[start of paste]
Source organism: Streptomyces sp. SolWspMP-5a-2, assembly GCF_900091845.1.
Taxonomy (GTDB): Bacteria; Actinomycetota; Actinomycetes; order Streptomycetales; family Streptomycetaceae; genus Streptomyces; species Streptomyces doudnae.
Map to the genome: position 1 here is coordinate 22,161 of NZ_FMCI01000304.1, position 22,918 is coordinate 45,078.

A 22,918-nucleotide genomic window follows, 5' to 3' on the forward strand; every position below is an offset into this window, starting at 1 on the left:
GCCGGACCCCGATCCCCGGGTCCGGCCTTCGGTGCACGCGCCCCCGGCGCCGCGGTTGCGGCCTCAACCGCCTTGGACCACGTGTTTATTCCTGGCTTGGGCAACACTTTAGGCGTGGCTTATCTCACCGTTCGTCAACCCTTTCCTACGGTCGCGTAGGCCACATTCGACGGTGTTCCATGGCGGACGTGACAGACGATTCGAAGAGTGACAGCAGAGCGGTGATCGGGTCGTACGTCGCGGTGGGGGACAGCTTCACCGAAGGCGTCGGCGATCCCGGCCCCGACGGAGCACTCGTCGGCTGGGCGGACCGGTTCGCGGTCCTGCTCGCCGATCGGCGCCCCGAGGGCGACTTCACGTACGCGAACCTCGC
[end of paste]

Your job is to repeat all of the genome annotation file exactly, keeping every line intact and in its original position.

Source organism: Streptomyces sp. SolWspMP-5a-2, assembly GCF_900091845.1.
Taxonomy (GTDB): Bacteria; Actinomycetota; Actinomycetes; order Streptomycetales; family Streptomycetaceae; genus Streptomyces; species Streptomyces doudnae.
Map to the genome: position 1 here is coordinate 22,161 of NZ_FMCI01000304.1, position 22,918 is coordinate 45,078.

A 22,918-nucleotide genomic window follows, 5' to 3' on the forward strand; every position below is an offset into this window, starting at 1 on the left:
GCCGGACCCCGATCCCCGGGTCCGGCCTTCGGTGCACGCGCCCCCGGCGCCGCGGTTGCGGCCTCAACCGCCTTGGACCACGTGTTTATTCCTGGCTTGGGCAACACTTTAGGCGTGGCTTATCTCACCGTTCGTCAACCCTTTCCTACGGTCGCGTAGGCCACATTCGACGGTGTTCCATGGCGGACGTGACAGACGATTCGAAGAGTGACAGCAGAGCGGTGATCGGGTCGTACGTCGCGGTGGGGGACAGCTTCACCGAAGGCGTCGGCGATCCCGGCCCCGACGGAGCACTCGTCGGCTGGGCGGACCGGTTCGCGGTCCTGCTCGCCGATCGGCGCCCCGAGGGCGACTTCACGTACGCGAACCTCGC